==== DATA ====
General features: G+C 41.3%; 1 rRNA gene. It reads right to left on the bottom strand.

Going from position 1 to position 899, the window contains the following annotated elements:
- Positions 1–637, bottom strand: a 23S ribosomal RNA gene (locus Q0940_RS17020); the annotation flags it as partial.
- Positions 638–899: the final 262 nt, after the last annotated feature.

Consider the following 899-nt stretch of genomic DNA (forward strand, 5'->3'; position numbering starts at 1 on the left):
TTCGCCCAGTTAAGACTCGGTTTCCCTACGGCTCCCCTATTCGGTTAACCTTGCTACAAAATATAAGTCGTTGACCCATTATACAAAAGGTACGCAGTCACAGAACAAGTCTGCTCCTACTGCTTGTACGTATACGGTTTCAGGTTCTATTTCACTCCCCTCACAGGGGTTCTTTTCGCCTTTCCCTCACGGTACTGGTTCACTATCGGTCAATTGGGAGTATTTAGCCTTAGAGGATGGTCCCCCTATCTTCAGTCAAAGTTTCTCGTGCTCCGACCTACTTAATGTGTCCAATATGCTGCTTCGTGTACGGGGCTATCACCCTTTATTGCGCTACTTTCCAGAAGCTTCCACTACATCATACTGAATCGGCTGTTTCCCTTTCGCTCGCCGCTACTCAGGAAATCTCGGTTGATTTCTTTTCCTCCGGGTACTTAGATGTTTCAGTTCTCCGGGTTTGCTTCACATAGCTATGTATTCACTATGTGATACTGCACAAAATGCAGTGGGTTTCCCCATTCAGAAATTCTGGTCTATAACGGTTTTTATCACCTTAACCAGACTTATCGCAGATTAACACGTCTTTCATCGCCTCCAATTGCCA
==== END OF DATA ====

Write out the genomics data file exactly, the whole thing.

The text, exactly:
General features: G+C 41.3%; 1 rRNA gene. It reads right to left on the bottom strand.

Going from position 1 to position 899, the window contains the following annotated elements:
- Positions 1–637, bottom strand: a 23S ribosomal RNA gene (locus Q0940_RS17020); the annotation flags it as partial.
- Positions 638–899: the final 262 nt, after the last annotated feature.

Consider the following 899-nt stretch of genomic DNA (forward strand, 5'->3'; position numbering starts at 1 on the left):
TTCGCCCAGTTAAGACTCGGTTTCCCTACGGCTCCCCTATTCGGTTAACCTTGCTACAAAATATAAGTCGTTGACCCATTATACAAAAGGTACGCAGTCACAGAACAAGTCTGCTCCTACTGCTTGTACGTATACGGTTTCAGGTTCTATTTCACTCCCCTCACAGGGGTTCTTTTCGCCTTTCCCTCACGGTACTGGTTCACTATCGGTCAATTGGGAGTATTTAGCCTTAGAGGATGGTCCCCCTATCTTCAGTCAAAGTTTCTCGTGCTCCGACCTACTTAATGTGTCCAATATGCTGCTTCGTGTACGGGGCTATCACCCTTTATTGCGCTACTTTCCAGAAGCTTCCACTACATCATACTGAATCGGCTGTTTCCCTTTCGCTCGCCGCTACTCAGGAAATCTCGGTTGATTTCTTTTCCTCCGGGTACTTAGATGTTTCAGTTCTCCGGGTTTGCTTCACATAGCTATGTATTCACTATGTGATACTGCACAAAATGCAGTGGGTTTCCCCATTCAGAAATTCTGGTCTATAACGGTTTTTATCACCTTAACCAGACTTATCGCAGATTAACACGTCTTTCATCGCCTCCAATTGCCA